St Ambrose of Milan (c. 340 – 397) may have had a man crush on Theodosius I (347-395). If so, there are just two degrees of separation between me and the imperial throne. Theodosius I died in Milan on January 17, 395. Following the example of Jacob (Genesis 50:2-3), the emperor laid in state for forty days. On February 25, 395, the fortieth day of the Theodosius’ death, Ambrose delivered a funeral oration in honor of the Christian emperor (De Obitu Theodosii or On the Death of Theodosius).
For Ambrose, Theodosius’ virtue lay in his ability to pardon others:
‘If it is a great thing to find anyone who is merciful or faithful, how much more so an emperor whom power impels toward vengeance, but whom, nevertheless, compassion recalls from taking vengeance? What is more illustrious than the faith of an emperor whom power does not exalt, pride does not elevate, but piety bows down? . . . Therefore what a great thing it is to lay aside the terror of power and to prefer the sweetness of granting pardon’ (12).
Above all, Theodosius’ earthly witness was echoed in the scriptural phrase: ‘I have loved’ (cf. Psalm 116:1, Romans 13:10, Romans 8:38-39 and John 21:15-18).
Ambrose, who patterned his own life upon the same scriptural virtues, not to be outdone. Ambrose, likewise, has loved, and the object of his affections was the man in the box.
Ambrose boasts: ‘I have loved a merciful man, humble in power, endowed with a pure heart and a gentle disposition’ (33).
‘I have loved a man who esteemed those who reprove more than those who flatters. [Theodosius] threw on the ground all the royal attire that he was wearing. He wept publicly in church for his sin. . . He prayed for pardon with groans and with tears. What private citizens are ashamed to do, the emperor was not ashamed to do, namely, to perform penance publicly’ (34).
I have loved a man who in his dying hour kept asking for me with his last breath. I have loved a man who, when he was already being released from the body, was more concerned about the condition of the Church than about his own trials. I have loved him, therefore, I confess, and for that reason I have suffered my sorrow in the depths of my heart’ (35).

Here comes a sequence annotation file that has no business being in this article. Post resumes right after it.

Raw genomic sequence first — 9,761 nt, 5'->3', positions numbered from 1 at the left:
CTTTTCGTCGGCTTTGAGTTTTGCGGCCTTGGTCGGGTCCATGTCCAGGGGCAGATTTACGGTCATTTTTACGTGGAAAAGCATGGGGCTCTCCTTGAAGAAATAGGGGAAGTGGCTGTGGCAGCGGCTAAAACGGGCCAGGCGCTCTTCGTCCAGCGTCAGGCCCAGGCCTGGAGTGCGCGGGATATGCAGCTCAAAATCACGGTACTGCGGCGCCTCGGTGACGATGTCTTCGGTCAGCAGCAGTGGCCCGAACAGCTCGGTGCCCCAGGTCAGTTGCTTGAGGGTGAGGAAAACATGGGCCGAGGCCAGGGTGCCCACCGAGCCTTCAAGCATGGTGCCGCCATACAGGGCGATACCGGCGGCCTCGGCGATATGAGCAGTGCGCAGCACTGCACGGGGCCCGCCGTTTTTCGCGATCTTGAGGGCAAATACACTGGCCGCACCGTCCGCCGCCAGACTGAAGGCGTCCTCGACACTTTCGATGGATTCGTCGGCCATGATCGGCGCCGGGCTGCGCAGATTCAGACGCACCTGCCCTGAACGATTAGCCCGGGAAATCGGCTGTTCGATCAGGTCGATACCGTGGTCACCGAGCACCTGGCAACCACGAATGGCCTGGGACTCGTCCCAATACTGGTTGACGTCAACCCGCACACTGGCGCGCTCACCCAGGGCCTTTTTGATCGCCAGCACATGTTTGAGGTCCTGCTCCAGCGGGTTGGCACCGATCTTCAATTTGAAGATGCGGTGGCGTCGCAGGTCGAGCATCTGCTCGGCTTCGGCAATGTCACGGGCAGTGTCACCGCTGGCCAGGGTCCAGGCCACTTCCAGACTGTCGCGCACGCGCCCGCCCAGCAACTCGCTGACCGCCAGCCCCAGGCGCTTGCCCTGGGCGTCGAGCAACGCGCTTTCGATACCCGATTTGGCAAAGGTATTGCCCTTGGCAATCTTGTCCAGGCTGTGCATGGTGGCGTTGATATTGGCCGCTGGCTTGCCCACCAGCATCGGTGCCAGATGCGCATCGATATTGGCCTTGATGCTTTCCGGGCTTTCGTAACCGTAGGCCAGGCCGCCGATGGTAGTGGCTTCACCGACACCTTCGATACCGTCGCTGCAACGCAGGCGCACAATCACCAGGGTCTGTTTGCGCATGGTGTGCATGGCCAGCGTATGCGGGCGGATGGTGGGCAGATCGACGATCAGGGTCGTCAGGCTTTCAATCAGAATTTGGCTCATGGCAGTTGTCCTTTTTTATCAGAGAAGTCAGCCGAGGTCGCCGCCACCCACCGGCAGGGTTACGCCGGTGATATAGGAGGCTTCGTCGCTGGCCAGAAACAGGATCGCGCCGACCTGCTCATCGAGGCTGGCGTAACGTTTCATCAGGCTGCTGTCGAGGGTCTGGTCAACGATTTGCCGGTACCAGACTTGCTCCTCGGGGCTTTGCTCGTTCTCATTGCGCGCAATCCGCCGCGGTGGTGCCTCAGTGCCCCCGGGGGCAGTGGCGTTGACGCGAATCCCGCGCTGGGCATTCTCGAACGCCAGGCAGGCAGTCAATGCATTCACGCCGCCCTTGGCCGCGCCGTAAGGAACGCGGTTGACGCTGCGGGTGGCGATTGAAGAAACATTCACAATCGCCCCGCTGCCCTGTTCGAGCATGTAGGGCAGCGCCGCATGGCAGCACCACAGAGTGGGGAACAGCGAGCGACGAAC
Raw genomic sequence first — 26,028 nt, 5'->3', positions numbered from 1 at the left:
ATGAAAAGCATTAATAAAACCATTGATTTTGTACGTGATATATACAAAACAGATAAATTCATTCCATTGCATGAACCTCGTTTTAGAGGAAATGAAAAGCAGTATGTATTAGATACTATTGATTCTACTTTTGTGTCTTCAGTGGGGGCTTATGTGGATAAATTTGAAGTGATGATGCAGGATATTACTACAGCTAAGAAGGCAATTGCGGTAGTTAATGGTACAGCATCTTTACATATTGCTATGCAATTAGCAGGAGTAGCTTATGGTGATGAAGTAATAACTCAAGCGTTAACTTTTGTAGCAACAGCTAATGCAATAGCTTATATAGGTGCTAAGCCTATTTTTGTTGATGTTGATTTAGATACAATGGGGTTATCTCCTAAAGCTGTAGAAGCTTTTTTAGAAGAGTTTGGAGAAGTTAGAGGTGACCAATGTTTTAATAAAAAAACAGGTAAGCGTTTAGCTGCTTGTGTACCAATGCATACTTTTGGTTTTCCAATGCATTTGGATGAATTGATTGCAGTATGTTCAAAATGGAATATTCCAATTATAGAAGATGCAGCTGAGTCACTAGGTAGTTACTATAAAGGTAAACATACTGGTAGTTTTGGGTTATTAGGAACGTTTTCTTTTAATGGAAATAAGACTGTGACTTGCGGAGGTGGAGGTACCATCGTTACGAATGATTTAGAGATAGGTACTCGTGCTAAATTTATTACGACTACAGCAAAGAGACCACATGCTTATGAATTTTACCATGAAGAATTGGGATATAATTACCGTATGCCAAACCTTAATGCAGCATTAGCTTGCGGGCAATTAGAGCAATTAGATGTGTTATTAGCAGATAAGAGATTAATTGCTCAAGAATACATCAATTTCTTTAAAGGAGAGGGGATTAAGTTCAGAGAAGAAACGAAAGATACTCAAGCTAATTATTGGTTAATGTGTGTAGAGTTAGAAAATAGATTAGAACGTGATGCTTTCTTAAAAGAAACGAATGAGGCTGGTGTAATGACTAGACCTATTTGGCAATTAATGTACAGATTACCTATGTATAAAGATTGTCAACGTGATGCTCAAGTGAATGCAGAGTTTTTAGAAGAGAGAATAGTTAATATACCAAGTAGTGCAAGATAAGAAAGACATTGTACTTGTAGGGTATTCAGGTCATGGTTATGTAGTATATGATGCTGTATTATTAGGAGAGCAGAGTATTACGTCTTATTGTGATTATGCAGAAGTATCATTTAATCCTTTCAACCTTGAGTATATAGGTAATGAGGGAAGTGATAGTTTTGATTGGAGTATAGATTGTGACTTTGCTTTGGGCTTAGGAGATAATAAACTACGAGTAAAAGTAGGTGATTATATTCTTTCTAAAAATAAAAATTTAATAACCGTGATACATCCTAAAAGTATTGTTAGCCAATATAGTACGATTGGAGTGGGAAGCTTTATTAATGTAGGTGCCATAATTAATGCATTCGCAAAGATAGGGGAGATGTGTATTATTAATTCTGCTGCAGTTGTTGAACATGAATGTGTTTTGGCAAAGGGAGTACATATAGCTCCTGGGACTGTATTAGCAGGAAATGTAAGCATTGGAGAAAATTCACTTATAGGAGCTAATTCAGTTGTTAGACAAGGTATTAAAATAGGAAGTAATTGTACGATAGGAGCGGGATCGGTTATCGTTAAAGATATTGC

‘I have loved, and so I accompany him to the land of the living, and I will not abandon him until, by my tears and prayers, I shall lead the man whither his merits summon, unto the holy mountain of God, where there is eternal life, where there is no corruption, no sickness, no mourning, no sorrow, no companionship with the dead’ (37).
At the end of his message, Ambrose addresses the long funeral procession that would now depart for Constantinople and, in particular, Theodosius’ young eight-year-old son, Honorius, who, as the heir to the Western half of the empire, had to remain in Milan.
‘Now let us come to the transportation of the illustrious body. You weep, Honorius, illustrious scion, and give testimony of your filial love by your tears. You are sending the body of your father on a long and distant journey, for it still lacks the honor of a tomb (54) . . . You weep, also, august Emperor, because you yourself will not escort the honored remains to Constantinople. We are both in the same situation. We all shall accompany them with due sorrow’ (55).
In many ways, Ambrose’s lament must have been for the city of Milan, which was now losing the holy presence of the saintly emperor to distant Constantinople. Ambrose had been creating Milan as a public Christian city by building churches and digging up old dead saints. Some physical relics of the deceased Christian warrior would have worked wonders in his urban design. Apparently, Ambrose resisted the temptation to pocket some sacred flesh, although he must have keep some possessions of his imperial parishioner.
In any case, he was admittedly wistful of Constantinople, which along with heavenly New Jerusalem, were the clear winners in the death of Theodosius:
‘Blessed are thou, Constantinople, for thou art receiving a citizen of paradise, and thou wilt possess in the august hospice of his buried body a dweller of the celestial city’ (56).
Ambrose survived Theodosius by only two years, dying on April 4, 397.
Nothing like a dead emperor to spice up Milan’s carnival season. In 395, Easter fell on March 25. Consequently, the forty days of Theodosius’ (January 17 – February 25) overlapped with the pre-Easter season of Lent.
I am writing this blog on Emperor Theodosius while watching the closing ceremony of the XXII Winter Olympics games in Sochi, Russia. Ironically, Theodosius appears to have been responsible for bringing the Ancient Olympic games to an end.
In 393, the last recorded year for the Olympic games, Theodosius issued a law prohibiting non-Christian public customs.
On February 27, 380, Theodosius issued the so-called Edict of Thessalonica, which made Nicene Christianity the one and only official religion of the Roman Empire. This document was in sharp contrast to the Edict of Milan (February 313), which granted religious freedom to all subjects.